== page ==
An Open Letter To Auckland City Limits: This Festival May Have Its ‘Limits’

  
To the organisers of Auckland City Limits, 

I don’t normally take to writing open letters in this fashion. I’m not really sure this will get the message across to you. So bear with me while I outline some points.  

I was looking forward to this festival. The acts I saw were great. However, this is not about the acts. This is more about the lack of information regarding some organisational hiccups I wanted to bring to your attention. I’m just going to bullet point them here. 

  • It was not clear that we had to obtain a seperate ‘Over 18’ wristband as well as our  wristband loaded with cash. 
  • We queued in the line for some drinks at the Golden Dawn bar for at least 25 minutes only to be told by the lovely barman we need to get verified. ‘Really sorry about that. We are an external service and as such we have no control on this. You can do that next door at the cashless booth just over there.’ 
  • After waiting 10 minutes at the said Cashless Booth, were told that we had to go to to the guys at the entrance with the black t-shirts to get the armband
  • They obliged with giving us a wristband. These were the same guys that were checking everyone had ID. At this point my enthusiasm for a beer had waned. 

So, here are some points to feedback to you: 

  • There were at least five opportunities for various staff to verify / inform / check wristbands before festival goers queue up for a while.
  • The cashless wristband technology has the capability to be loaded with could be ‘Verified Over 18’ tag, just like the guys on the gate had to do for us. The same wristband could also contain our ticket info too. 
  • Some clear signage explaining the need for a verified wristband would be great. Preferably at the main entrance. Some clarity on where this can be done would be useful too. 

On a slightly different note regarding your free smartphone app. It would be great if you could have a version that did not rely on smartphone data for the main operation. I found it difficult to read some of the pages. Similarly the map relied on using the google Maps technology and therefore also needed data to work. There was a lack of signal due to too many festival goers using phones at the same time.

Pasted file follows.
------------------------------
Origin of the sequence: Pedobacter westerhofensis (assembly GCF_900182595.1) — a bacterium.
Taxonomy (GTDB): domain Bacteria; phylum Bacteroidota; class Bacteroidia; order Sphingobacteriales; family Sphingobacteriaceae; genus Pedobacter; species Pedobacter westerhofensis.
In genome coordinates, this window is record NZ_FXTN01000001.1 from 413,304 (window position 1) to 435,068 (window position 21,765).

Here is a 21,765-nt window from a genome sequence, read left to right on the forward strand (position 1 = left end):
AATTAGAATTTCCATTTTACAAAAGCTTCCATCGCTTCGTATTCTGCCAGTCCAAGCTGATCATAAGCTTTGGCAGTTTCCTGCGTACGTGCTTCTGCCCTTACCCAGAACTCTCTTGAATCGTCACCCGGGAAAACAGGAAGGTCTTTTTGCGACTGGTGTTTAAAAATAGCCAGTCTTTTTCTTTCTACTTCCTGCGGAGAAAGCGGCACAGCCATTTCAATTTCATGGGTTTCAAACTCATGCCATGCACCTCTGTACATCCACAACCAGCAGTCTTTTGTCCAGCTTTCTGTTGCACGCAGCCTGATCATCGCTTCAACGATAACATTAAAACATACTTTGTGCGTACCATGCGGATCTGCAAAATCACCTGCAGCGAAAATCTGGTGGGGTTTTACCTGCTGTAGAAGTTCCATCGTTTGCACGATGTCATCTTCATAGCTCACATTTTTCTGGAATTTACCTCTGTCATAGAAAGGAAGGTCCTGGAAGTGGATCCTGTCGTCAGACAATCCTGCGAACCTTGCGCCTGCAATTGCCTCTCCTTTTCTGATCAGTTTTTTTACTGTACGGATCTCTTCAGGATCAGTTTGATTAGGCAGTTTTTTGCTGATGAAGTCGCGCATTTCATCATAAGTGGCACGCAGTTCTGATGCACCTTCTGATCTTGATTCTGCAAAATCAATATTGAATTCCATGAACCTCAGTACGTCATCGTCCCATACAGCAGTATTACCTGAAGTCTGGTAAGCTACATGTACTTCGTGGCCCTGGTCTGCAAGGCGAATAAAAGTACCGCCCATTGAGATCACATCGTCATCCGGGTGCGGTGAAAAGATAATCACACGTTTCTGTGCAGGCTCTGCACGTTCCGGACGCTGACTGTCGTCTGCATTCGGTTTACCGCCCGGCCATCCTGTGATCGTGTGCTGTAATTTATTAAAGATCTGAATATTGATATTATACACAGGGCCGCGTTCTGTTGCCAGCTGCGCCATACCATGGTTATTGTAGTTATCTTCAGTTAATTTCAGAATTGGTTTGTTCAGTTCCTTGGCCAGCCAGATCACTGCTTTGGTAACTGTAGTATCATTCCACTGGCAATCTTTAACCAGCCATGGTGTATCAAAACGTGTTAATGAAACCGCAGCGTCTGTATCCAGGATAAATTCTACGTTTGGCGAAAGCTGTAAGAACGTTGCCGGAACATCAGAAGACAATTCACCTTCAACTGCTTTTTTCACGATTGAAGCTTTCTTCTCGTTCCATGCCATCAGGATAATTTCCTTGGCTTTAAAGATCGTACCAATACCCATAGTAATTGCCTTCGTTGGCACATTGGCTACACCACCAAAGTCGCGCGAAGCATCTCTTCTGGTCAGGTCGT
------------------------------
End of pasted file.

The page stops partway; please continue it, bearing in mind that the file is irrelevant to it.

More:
I am sure this is not the first instance of someone wanting to send feedback to you regarding aspects of this festival. I hope you can consider some of these issues and how they can be improved for the next time. 

Regards

Malcolm 

An academy by any other name is a school…

  

academy
əˈkadəmi/

noun

1. 
a place of study or training in a special field. 

“a police academy”

synonyms: educational institution, training establishment, centre of learning; 

2. 
a society or institution of distinguished scholars and artists or scientists that aims to promote and maintain standards in its particular field. 

“the Royal Academy of Arts”

This week, I posted this Guardian article with a Facebook status update of “Will this be a wise decision in the long term? Discuss. [5 marks]”

Every English school to become an academy – http://www.theguardian.com/education/2016/mar/15/every-english-school-to-become-an-academy-ministers-to-announce 

I then saw this article via the TES and I posted this with the status “If I ever contemplated going back to the UK to work in a school, that thought has just left my conscience…”

‘I will be the last person in England dragged kicking and screaming to be an academy head’ – Geoff Barton – https://www.tes.com/news/school-news/breaking-views/i-will-be-last-person-england-dragged-kicking-and-screaming-be

The original academies were established around the early 2000’s as a way of turning around the worst-performing schools and schools in disadvantaged areas. From my perspective, this was a good idea. My first teaching post was in such an academy. It is doing well today. 

But the headlines I have seen in the last week seem to be worrying. I have friends who are still teaching in the UK and some of them may be concerned for what will happen to their schools in the near future. One friend posted this as her FB status update this morning:

“I have taught for 16 years in inner city schools I have tried really hard to be a good teacher as the system became more restrictive. I have always tried to see my students are individuals with likes, interests, talents, passions and hates. To see them as people. Over the years with the data it became more and more difficult, in fact over the last three years I have had little time for this.  

I have learnt such a lot from my students, about their experiences, about how they learn, what motivates them, resliance, determination and along the way there have been laughs, tantrums, arguments, frustrations and hilarity. 

I have attended their gigs, exhibitions, I have visited them in hospital when they were ill, been their advocate with social services, sat in in psychiatric assessments, taken a phone call when one of them went into labour, I have listened to them tell me about terrible situations at home, or listened to them when they were stressed and upset and listened to their joys, and succeses and along the way, I have tried to teach them.  

I have seen them struggle with ideas, and come out the other side, I have seen them succeed both in terms of the qualifications and their own learning. I have enjoyed hearing about their lives after school, their graduations, children and marriages and their careers. 

Sometimes, I have been a rubbish teacher and sometimes I have been a good teacher. But the one thing I have done unlinchingly is to try; and to dedicate my 16 years to giving young peope an education in the state sector, which has been comprehensive. I believed in it. I worked for it and in it, and this week all I have ever worked for has been destroyed. Its been coming year by year but now its over.”

I feel she has explained what most dedicated teachers feel in the most profound way…